The other possibility is that she has experienced genuine repentance and does have a new heart which loves others more than self, but has also believed some lie which is generating illegitimate guilt. An example of some lies that could do this are: “If I would have been kinder to my sister she might not have died. My sister was good to me and to treat her like that I am beyond salvation. I am not worthy. I am no good. I am too offensive for God to love or heal or forgive” etc.

Such lies generate fear, insecurity and false guilt. The only solution to this false guilt is the truth. We are all sinners, born in sin conceived in iniquity (Ps 51:4) and it is only by God’s grace we can experience healing of mind and character. This means that before conversion it is inevitable that we will act selfishly, without God’s grace it is impossible not to. Thus we don’t need to feel guilt for being born sinners, but need to be asking the question, “Am I partaking of God’s remedy to sin.” We also must recognize our worth is determined in who we are, God’s creation, not in what we do.

Finally, one other possibility is that while this lady has asked God’s forgiveness and experienced a change in heart attitude, she has refused to forgive herself because she finds what she has done so reprehensible that she continues to punish herself in her own mind. This happens because of believing the lie that she was actually able to not be this way on her own without God’s grace in her life. It is when we recognize the truth that we are all born infected with selfishness and cannot cure ourselves that we can stop feeling guilty for the symptoms and instead come to Christ for healing. This lady had selfishness in her heart before these experiences with her sister, evidently this situation effectively diagnosed and exposed the truth that selfishness infects the heart, and now, with this awareness, she needs to come to Christ for healing. So I would recommend she reexamine the meaning of her history and recognize it is this history that helped bring to light the selfishness which was already in her heart prior to her sister’s illness and now that she is convicted of this condition is able to go to Christ for healing and restoration. Thus she can be thankful for the experience which helped awaken her to her true condition and then thank God that “while we were yet sinners Christ died for us!” In other words, that God already knew our terminal condition and the symptoms it brings, and through Christ has done all that is necessary to remedy and heal our self-centered hearts!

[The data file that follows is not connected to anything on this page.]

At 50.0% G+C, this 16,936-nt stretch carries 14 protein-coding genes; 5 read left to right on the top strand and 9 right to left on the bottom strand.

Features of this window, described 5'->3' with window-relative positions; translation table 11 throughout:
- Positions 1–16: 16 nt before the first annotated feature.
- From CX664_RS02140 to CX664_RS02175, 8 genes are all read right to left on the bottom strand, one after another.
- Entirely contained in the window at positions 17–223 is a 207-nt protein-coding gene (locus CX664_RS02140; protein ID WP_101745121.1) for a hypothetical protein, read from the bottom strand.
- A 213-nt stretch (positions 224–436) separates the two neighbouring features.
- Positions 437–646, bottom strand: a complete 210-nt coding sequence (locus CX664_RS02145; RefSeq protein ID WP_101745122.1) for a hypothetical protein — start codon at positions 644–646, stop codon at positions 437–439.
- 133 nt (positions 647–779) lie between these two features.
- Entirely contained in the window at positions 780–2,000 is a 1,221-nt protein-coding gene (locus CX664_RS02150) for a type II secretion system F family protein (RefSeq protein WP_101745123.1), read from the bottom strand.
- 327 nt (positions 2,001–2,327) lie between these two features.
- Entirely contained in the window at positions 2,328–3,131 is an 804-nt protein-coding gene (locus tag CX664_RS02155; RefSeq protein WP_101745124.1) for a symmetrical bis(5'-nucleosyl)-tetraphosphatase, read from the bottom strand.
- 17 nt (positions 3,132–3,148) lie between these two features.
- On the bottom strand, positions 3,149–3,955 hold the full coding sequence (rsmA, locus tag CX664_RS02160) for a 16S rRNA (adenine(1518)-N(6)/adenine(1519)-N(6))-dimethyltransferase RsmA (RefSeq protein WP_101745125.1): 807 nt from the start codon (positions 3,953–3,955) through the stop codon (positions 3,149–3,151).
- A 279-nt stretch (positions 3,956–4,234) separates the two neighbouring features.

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Tim Jennings, M.D. Timothy R. Jennings, M.D., is a board-certified psychiatrist, master psychopharmacologist, international speaker, Distinguished Life Fellow of the American Psychiatric Association (DLFAPA), Distinguished Fellow of the American Psychiatric Association (DFAPA), and Fellow of the Southern Psychiatric Association (FSPA). He is President and Founder of Come and Reason Ministries and has served as President of the Southern and Tennessee Psychiatric Associations. Dr. Jennings has authored many books, including The God-Shaped Brain, The God-Shaped Heart, and The Aging Brain.